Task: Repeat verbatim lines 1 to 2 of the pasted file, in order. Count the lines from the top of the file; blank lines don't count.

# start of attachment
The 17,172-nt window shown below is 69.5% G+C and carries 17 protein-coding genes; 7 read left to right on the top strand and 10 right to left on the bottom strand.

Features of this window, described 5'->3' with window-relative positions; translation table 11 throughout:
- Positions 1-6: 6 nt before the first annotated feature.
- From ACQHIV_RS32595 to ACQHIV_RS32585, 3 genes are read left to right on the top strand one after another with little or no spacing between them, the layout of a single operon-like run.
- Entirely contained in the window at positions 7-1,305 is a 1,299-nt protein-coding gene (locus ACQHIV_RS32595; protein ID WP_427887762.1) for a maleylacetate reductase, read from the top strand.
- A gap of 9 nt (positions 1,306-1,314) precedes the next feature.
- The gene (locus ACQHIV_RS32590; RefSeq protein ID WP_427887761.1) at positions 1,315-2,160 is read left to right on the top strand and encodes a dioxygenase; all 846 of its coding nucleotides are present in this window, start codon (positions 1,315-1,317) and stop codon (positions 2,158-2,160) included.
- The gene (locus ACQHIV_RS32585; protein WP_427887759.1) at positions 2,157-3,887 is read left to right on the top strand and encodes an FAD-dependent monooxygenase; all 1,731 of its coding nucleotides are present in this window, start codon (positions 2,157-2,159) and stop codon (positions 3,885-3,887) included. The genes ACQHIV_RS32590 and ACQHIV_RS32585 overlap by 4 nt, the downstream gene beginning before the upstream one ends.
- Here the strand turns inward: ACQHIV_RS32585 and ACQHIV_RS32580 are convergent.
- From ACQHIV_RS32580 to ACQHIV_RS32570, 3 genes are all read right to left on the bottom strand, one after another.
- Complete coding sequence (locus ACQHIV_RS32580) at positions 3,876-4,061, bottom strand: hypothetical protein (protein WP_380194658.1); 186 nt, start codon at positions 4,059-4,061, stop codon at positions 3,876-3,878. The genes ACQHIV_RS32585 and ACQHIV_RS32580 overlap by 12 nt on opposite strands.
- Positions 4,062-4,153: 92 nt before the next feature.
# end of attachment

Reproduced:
The 17,172-nt window shown below is 69.5% G+C and carries 17 protein-coding genes; 7 read left to right on the top strand and 10 right to left on the bottom strand.

Features of this window, described 5'->3' with window-relative positions; translation table 11 throughout: